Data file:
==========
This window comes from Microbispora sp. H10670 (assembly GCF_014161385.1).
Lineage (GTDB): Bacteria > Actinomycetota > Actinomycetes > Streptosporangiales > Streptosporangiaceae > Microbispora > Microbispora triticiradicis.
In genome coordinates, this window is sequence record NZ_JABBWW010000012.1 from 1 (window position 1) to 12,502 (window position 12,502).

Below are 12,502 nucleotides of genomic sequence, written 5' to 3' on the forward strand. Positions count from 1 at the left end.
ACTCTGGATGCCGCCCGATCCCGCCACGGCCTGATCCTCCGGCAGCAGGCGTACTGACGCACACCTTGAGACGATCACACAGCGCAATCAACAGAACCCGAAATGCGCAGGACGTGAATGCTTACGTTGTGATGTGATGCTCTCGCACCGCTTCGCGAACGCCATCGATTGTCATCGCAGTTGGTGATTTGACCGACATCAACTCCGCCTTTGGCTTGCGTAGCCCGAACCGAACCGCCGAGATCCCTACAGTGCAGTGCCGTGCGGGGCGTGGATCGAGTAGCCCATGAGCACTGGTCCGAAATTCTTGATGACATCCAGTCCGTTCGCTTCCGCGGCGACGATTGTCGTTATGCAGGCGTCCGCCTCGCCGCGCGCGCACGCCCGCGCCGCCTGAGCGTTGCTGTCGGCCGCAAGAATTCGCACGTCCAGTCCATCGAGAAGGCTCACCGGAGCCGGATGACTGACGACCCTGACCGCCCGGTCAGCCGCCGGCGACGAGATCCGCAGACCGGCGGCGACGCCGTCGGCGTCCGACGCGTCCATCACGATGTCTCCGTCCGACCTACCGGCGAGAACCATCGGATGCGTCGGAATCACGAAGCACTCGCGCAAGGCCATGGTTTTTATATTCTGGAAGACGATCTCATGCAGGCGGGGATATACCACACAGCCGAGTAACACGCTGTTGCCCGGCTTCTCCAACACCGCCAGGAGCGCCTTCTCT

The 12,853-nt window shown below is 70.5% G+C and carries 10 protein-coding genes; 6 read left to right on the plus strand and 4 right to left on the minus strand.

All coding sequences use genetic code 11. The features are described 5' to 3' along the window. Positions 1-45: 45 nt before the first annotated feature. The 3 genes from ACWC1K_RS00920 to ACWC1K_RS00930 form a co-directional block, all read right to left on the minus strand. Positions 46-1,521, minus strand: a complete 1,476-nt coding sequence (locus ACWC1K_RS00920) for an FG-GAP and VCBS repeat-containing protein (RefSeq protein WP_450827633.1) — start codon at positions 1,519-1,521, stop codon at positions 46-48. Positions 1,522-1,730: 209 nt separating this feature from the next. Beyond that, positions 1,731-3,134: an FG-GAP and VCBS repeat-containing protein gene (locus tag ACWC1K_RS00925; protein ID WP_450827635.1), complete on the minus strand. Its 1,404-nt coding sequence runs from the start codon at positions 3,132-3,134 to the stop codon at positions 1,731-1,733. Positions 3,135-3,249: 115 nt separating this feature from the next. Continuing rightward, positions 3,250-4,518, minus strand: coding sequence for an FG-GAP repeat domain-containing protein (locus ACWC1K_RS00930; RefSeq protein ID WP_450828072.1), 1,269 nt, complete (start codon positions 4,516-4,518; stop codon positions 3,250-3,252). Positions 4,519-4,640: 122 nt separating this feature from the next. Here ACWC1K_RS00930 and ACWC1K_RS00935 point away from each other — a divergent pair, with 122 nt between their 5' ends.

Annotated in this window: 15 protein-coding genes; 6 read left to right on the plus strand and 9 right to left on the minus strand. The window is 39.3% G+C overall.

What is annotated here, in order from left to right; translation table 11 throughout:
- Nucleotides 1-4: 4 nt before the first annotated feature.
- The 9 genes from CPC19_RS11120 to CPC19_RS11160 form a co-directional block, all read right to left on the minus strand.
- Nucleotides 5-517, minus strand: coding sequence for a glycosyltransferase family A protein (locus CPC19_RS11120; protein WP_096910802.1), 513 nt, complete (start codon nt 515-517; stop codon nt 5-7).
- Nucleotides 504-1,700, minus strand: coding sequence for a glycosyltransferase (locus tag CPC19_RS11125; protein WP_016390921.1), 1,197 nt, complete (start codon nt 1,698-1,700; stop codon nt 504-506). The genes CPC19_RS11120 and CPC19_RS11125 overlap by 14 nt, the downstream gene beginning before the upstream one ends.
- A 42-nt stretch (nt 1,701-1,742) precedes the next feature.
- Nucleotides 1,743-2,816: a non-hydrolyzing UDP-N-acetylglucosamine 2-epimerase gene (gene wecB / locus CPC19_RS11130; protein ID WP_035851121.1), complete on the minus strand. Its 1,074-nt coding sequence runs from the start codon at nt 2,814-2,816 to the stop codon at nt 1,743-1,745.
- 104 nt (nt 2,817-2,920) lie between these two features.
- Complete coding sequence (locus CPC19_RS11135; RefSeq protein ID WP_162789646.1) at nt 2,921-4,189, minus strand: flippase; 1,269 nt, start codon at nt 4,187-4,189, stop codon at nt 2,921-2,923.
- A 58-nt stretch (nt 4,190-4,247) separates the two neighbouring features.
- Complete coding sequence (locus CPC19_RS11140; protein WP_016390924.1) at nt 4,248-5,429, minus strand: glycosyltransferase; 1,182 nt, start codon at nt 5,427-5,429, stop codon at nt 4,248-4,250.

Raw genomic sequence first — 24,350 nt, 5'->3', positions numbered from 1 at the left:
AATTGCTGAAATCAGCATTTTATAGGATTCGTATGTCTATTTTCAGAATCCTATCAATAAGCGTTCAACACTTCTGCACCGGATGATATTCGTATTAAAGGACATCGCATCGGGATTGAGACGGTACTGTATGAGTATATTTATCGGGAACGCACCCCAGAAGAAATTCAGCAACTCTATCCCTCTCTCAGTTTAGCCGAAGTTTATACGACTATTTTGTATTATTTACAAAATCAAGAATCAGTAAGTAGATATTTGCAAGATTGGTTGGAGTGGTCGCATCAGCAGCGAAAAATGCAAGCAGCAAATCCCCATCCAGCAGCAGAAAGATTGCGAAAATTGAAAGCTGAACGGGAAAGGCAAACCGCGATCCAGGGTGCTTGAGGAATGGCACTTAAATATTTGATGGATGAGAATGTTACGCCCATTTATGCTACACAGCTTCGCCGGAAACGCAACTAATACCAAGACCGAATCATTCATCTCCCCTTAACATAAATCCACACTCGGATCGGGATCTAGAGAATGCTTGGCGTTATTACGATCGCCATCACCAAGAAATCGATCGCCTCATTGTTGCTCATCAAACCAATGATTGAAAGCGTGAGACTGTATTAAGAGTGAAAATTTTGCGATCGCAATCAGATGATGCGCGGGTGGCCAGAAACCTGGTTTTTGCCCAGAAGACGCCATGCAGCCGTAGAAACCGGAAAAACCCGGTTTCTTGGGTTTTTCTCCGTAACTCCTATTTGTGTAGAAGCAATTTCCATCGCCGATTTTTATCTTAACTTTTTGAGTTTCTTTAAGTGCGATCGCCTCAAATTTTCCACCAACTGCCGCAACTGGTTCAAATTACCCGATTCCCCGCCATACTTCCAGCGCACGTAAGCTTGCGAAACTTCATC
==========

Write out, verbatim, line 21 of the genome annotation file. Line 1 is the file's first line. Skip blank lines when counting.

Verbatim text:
AATTGCTGAAATCAGCATTTTATAGGATTCGTATGTCTATTTTCAGAATCCTATCAATAAGCGTTCAACACTTCTGCACCGGATGATATTCGTATTAAAGGACATCGCATCGGGATTGAGACGGTACTGTATGAGTATATTTATCGGGAACGCACCCCAGAAGAAATTCAGCAACTCTATCCCTCTCTCAGTTTAGCCGAAGTTTATACGACTATTTTGTATTATTTACAAAATCAAGAATCAGTAAGTAGATATTTGCAAGATTGGTTGGAGTGGTCGCATCAGCAGCGAAAAATGCAAGCAGCAAATCCCCATCCAGCAGCAGAAAGATTGCGAAAATTGAAAGCTGAACGGGAAAGGCAAACCGCGATCCAGGGTGCTTGAGGAATGGCACTTAAATATTTGATGGATGAGAATGTTACGCCCATTTATGCTACACAGCTTCGCCGGAAACGCAACTAATACCAAGACCGAATCATTCATCTCCCCTTAACATAAATCCACACTCGGATCGGGATCTAGAGAATGCTTGGCGTTATTACGATCGCCATCACCAAGAAATCGATCGCCTCATTGTTGCTCATCAAACCAATGATTGAAAGCGTGAGACTGTATTAAGAGTGAAAATTTTGCGATCGCAATCAGATGATGCGCGGGTGGCCAGAAACCTGGTTTTTGCCCAGAAGACGCCATGCAGCCGTAGAAACCGGAAAAACCCGGTTTCTTGGGTTTTTCTCCGTAACTCCTATTTGTGTAGAAGCAATTTCCATCGCCGATTTTTATCTTAACTTTTTGAGTTTCTTTAAGTGCGATCGCCTCAAATTTTCCACCAACTGCCGCAACTGGTTCAAATTACCCGATTCCCCGCCATACTTCCAGCGCACGTAAGCTTGCGAAACTTCATC